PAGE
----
ORLANDO-The proteasome inhibitor MLN341 (formerly known as LDP-341 and PS-341) shows evidence of safety, biologic activity, and antitumor activity in the treatment of multiple myeloma, according to preliminary analysis of a phase II trial, Paul G. Richardson, MD, said at the 43rd Annual Meeting of the American Society of Hematology (abstract 3223). [The proteasome is an intracellular enzyme present in the cytoplasm and nucleus.]
ORLANDOThe proteasome inhibitor MLN341 (formerly known as LDP-341 and PS-341) shows evidence of safety, biologic activity, and antitumor activity in the treatment of multiple myeloma, according to preliminary analysis of a phase II trial, Paul G. Richardson, MD, said at the 43rd Annual Meeting of the American Society of Hematology (abstract 3223). [The proteasome is an intracellular enzyme present in the cytoplasm and nucleus.]
MLN341 (Millennium Pharmaceuticals, Cambridge, Massachusetts) is being tested in a variety of malignancies, but appears "especially promising" in multiple myeloma, Dr. Richardson said.
The agent has previously been shown to kill tumor cells directly and to induce complete tumor regression in animals, he said. Possible mechanisms of action in the treatment of myeloma include induction of apoptosis and disruption of the interaction of the microenvironment with myeloma cells, inhibiting binding of a myeloma cell to stromal cells.
As a proteasome inhibitor, MLN341 affects the degradation of a large variety of intracellular proteins, but is selective and does not inhibit other enzymes. It reduces intercellular factor (IF)kappaB degradation by the proteasome, allowing more IFkappaB to bind to nuclear factor (NF)kappaB and so reducing NFkappaB levels.
NFkB, a transcription factor, drives myeloma cell growth in the microenvironment by upregulating the expression of key growth factors, including interleukin-6, vascular epithelial growth factor, and tumor necrosis factor-alfa.
The agent also inhibits degradation of proteins involved in cell cycle regulation, including p53 and p21 (CDK inhibitor), and may possibly inhibit angiogenesis, Dr. Richardson said.
Multicenter, phase II studies of MLN341 in multiple myeloma are ongoing, and the results so far are encouraging. Dr. Richardson, of the Dana-Farber Cancer Institute and Harvard Medical School, said that MLN341 was well tolerated, that studies have shown evidence that myeloma cells are 100 to 1,000 times more sensitive to MLN341 than are normal lymphocytes, and that patients refractory to other treatment modalities have shown good responses.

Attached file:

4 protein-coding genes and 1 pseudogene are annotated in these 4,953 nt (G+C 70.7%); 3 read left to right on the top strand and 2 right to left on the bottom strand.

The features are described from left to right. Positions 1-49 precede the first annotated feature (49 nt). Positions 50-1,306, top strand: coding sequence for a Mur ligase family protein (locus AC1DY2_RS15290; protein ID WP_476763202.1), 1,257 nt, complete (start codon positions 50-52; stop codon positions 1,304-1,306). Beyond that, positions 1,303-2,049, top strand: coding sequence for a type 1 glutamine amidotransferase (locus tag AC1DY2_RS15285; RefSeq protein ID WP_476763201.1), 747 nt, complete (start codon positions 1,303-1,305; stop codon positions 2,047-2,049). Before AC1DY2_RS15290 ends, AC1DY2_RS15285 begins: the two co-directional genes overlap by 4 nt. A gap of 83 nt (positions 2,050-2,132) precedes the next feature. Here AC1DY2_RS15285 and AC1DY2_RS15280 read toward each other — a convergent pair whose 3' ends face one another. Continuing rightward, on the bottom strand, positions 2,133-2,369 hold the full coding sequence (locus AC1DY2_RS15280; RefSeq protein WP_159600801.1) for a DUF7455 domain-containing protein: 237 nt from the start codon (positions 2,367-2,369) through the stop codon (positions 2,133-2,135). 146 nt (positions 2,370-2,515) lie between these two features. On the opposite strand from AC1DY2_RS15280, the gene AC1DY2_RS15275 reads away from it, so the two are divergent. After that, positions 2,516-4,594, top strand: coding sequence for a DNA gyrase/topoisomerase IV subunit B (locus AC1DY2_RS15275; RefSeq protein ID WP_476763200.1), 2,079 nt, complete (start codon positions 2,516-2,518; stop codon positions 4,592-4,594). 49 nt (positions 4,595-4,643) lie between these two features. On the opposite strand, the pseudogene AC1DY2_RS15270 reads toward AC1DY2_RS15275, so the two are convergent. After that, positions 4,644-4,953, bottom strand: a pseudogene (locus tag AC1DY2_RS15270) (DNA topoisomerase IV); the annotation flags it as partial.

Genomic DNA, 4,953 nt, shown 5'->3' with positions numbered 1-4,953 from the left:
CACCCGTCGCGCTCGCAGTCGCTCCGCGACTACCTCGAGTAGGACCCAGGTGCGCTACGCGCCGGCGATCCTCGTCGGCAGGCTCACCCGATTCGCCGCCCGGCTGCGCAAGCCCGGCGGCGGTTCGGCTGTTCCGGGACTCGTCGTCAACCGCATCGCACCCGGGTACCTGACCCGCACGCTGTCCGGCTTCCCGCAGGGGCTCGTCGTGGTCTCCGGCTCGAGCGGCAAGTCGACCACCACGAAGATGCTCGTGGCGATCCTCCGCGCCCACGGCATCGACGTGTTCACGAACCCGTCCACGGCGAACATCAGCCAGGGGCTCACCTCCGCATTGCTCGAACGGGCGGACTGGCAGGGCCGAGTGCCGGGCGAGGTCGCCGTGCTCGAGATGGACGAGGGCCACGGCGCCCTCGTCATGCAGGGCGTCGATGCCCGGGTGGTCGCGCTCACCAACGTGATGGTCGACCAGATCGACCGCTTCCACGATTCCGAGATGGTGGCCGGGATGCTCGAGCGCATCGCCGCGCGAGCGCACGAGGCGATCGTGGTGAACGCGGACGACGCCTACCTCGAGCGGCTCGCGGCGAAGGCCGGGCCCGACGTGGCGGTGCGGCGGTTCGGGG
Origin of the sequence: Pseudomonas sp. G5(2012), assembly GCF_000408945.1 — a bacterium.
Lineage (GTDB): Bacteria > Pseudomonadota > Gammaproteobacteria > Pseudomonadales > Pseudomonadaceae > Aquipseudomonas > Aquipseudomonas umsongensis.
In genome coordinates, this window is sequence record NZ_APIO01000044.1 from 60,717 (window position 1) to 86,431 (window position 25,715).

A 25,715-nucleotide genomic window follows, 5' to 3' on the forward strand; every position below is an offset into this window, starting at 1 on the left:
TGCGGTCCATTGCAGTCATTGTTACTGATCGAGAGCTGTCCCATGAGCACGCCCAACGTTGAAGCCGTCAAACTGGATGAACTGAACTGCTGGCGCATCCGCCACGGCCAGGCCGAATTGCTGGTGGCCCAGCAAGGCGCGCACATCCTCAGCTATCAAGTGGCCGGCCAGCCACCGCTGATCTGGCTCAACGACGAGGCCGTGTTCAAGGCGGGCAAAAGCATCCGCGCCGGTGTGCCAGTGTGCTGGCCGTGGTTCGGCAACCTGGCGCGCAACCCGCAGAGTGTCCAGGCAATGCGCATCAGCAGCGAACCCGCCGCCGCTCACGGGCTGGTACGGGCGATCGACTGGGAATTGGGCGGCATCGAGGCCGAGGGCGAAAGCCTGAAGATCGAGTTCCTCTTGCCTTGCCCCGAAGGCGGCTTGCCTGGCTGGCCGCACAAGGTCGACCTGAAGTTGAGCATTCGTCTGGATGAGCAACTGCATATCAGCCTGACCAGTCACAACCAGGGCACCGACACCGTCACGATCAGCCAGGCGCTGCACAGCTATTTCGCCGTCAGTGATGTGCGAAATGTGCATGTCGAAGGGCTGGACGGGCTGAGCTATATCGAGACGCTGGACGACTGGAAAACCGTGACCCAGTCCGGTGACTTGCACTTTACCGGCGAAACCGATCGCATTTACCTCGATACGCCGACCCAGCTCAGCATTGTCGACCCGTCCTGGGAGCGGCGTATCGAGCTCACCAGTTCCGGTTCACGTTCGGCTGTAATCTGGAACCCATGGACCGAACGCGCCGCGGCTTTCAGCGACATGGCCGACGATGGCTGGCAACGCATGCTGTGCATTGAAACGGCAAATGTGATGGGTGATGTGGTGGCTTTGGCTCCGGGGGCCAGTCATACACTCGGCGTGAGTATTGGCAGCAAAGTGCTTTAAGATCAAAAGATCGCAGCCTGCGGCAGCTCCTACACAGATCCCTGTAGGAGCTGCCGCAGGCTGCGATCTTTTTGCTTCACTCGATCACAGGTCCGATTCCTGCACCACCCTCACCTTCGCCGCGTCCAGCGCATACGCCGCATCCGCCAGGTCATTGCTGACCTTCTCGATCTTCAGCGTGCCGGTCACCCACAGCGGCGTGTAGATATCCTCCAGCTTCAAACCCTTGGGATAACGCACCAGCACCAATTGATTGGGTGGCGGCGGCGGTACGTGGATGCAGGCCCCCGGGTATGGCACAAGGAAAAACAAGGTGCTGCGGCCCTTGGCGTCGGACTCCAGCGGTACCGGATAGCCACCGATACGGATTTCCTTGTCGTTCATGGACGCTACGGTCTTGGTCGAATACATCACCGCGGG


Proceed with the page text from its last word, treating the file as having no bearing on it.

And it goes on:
"This drug has a manageable toxicity profile, and we can administer it as outpatient therapy by IV push without premedication," Dr. Richardson said. "We ask investigators to watch patients for 1 hour after the infusion, but we have not seen a significant number of infusion-related side effects."
The study reported by Dr. Richardson enrolled 200 patients with myeloma; the primary cohort enrolled 75 patients and the second cohort included 125 patients. Most patients had undergone multiple previous regimens (median, five).
Patients received MLN341 at 1.3 mg/m² by IV push over 3 to 6 seconds on days 1, 4, 8, and 11 of a 21-day cycle for up to eight cycles. The twice-weekly schedule was designed to allow for full recovery of the proteasome between doses. An extension protocol was made available for patients who responded, and patients continue on this therapy at the present time.
Patients with progressive disease after two cycles had the option of adding dexamethasone. MLN341 appears to augment the ability of regular chemotherapy, in general, and has specific additive effects with dexamethasone.
Among 93 patients evaluable for toxicity and safety, no grade 3-4 toxicities were observed in the majority of patients, Dr. Richardson reported. Side effects included diarrhea, hypotension, fatigue, and a mild decline in neutrophil and platelet counts. Peripheral neuropathy occurred in 17% of patients, but many had received prior neurotoxic drugs, Dr. Richardson said.
In this preliminary analysis, the majority of patients treated responded to MLN341 (defined as a 25% or greater reduction in M protein after two cycles). Among 54 patients evaluable for efficacy analysis, 52% (28 patients) responded and another 33% (18) had stable disease. "Remarkably, there are complete or near complete responses even in this heavily pretreated population," Dr. Richardson said. The number of prior treatments was not predictive of response, and duration of therapy was important, with some patients responding after 70 to 80 days of treatment.
One patient with recurrent myeloma who had undergone 14 prior therapies, achieved a sustained complete remission with MLN341. Another patient, a 66-year-old man with refractory relapsed disease, was planning to enter hospice after a lack of response to VAD (vincristine, doxorubicin, dexamethasone), high-dose therapy and transplantation, and thalidomide (Thalomid). A month after starting MLN341, he felt "the best ever," Dr. Richardson said. "By the conclusion of treatment, he had painted his house and requested a prescription for Viagra."
Quality-of-life analysis from the phase II trial is ongoing, as well as genomic analyses "to define why some patients responded while others did not," Dr. Richardson said.
Investigators are planning a comparative, randomized, phase III trial of MLN341 in multiple myeloma in the United States and Europe, he said. A phase II trial is already underway in patients in first relapse comparing a dose of 1 mg/m² with the 1.3 mg/m² dose used in Dr. Richardson’s study. He said that the "best use" of MLN341 in the future would likely be in combination with conventional agents or possibly with new immunomodulatory drugs such as CC5013.